cherry picking

Marian Parsonsa slice of life, All Things Home, Gardening52 Comments

I hope you had a lovely fourth of July!  We invited some friends over from our church and then watched fireworks from a vantage point near our house.  It was low key, but everything July 4th should be…burgers, corn on the cob, macaroni salad, sparklers, and friends.

Other than that, I’ve been doing some projects around the house, like finishing the front garden, helping Jeff with organizing the garage (he’s building shelves and then I organize), trying to fix/install a new doorbell (which has been more challenging than one would have thought), making multiple trips to Home Depot for materials and supplies, and working on an unexpected, totally not-fun project that popped up on July 3.

If you follow me on Instagram Stories, you know I had a funky smell in my van and came to learn it was emanating from a dead mouse.  I know!  I absolutely could not believe it.  I have never in my life even heard of rodents getting into cars much less expected one to be in my van!   I removed “the body”, but have been dealing with removing the smell ever since.  After Resolve, Febreeze, vinegar, lemon oil, peppermint oil, lavender oil, coffee grounds, baking soda, and finally, the big guns – Nature’s Miracle, I think I’m ready to claim a tentative victory.   I have worked on cleaning every nook and cranny of the van for hours, though, so it’s been a real time-hog over the past few days.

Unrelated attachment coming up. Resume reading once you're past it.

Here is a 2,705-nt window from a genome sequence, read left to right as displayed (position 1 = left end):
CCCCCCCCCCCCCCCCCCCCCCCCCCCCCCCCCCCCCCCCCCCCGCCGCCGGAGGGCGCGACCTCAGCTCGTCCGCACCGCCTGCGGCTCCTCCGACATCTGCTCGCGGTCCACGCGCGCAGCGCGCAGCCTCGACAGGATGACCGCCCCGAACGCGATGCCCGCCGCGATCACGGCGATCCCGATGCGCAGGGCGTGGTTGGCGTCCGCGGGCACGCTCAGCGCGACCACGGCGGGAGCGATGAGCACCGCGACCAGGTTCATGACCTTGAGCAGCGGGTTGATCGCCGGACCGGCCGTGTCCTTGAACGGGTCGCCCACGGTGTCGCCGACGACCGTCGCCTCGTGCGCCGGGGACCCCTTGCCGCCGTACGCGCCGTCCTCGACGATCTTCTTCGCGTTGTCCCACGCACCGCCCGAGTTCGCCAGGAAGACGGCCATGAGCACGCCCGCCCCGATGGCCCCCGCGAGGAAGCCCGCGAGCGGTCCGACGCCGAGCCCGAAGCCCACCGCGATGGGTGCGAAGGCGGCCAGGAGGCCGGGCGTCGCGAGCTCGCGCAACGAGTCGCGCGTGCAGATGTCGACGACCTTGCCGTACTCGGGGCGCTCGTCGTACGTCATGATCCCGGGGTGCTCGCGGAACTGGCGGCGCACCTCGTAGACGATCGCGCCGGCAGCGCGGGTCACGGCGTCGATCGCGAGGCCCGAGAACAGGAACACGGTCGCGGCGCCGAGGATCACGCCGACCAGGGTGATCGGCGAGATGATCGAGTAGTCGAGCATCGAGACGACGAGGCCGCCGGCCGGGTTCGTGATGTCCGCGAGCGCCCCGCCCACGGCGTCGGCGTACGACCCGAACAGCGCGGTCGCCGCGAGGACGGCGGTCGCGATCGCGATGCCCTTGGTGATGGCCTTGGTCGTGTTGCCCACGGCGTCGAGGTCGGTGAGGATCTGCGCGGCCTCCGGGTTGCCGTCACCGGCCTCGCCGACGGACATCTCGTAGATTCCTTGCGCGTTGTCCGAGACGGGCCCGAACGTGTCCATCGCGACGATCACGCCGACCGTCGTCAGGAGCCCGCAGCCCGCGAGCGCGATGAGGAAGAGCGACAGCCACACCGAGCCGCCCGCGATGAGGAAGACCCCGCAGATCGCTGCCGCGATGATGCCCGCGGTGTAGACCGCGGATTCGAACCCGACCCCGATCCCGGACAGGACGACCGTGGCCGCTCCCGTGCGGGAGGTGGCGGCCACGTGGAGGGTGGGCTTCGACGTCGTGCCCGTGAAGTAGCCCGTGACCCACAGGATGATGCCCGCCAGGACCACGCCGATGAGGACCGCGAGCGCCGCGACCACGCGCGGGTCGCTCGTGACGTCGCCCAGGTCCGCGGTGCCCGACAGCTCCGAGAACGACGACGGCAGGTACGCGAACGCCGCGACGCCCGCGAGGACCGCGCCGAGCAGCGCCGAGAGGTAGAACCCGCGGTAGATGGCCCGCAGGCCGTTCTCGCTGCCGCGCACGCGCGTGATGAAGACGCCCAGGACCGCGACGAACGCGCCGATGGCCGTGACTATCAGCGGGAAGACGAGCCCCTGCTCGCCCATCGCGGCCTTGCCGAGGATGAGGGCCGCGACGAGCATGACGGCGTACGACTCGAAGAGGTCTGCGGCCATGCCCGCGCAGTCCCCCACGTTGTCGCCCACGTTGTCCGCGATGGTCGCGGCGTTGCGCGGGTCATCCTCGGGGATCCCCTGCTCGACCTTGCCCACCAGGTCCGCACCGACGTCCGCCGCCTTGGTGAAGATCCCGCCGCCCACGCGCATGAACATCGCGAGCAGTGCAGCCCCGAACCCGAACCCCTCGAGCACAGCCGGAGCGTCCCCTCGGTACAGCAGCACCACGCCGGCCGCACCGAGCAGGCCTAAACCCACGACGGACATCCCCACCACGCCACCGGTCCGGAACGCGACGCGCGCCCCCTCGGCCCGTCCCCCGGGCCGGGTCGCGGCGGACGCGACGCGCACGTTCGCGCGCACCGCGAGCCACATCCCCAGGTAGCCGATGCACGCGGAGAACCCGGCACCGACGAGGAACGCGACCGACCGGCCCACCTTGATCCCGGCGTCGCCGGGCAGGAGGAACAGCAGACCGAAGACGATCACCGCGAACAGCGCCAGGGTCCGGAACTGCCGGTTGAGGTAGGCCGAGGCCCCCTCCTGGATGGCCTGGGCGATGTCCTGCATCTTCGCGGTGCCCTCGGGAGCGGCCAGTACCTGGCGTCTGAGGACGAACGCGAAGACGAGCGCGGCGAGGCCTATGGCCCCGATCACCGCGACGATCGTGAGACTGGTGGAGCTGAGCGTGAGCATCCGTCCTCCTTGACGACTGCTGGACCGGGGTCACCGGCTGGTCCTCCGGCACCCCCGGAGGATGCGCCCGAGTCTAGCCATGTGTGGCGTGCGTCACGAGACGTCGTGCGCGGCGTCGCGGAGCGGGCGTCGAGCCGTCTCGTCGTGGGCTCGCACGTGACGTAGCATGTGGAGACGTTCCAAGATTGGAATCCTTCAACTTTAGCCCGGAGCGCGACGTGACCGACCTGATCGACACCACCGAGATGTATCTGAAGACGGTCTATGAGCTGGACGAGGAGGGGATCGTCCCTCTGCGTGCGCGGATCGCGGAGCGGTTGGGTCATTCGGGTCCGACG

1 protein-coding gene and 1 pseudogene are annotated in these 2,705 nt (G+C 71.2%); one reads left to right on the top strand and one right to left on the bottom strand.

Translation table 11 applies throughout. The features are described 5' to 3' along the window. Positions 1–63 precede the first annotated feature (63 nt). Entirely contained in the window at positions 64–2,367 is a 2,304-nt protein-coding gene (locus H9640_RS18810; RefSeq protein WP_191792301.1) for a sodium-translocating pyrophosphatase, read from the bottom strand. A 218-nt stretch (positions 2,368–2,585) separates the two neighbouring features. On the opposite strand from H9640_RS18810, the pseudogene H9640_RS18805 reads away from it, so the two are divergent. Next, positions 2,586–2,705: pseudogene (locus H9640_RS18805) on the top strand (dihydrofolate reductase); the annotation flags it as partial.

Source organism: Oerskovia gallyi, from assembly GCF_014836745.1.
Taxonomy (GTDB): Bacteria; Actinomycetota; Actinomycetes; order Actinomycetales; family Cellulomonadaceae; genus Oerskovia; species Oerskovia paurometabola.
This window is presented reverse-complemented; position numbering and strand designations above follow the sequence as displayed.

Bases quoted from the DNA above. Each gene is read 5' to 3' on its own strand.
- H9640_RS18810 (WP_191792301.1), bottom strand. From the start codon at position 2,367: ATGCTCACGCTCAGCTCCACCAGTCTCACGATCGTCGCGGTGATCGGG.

The  bright side is that I have a really clean van and some of the messages I received through Instagram gave me a sense of humor through it all.  I learned having rodents live/die in your car isn’t that uncommon and I could’ve had it much worse.  The bad news is I will always be a little jumpy when I’m unfolding our back seats!

MISS MUSTARD SEED TV

Anyway, onto happier things!

As I shared in a previous post, we have two cherry trees (and an apple tree) in our yard.  I wasn’t expecting fruit tress in a suburban yard, so it was a nice surprise and like a little gift from the previous homeowners.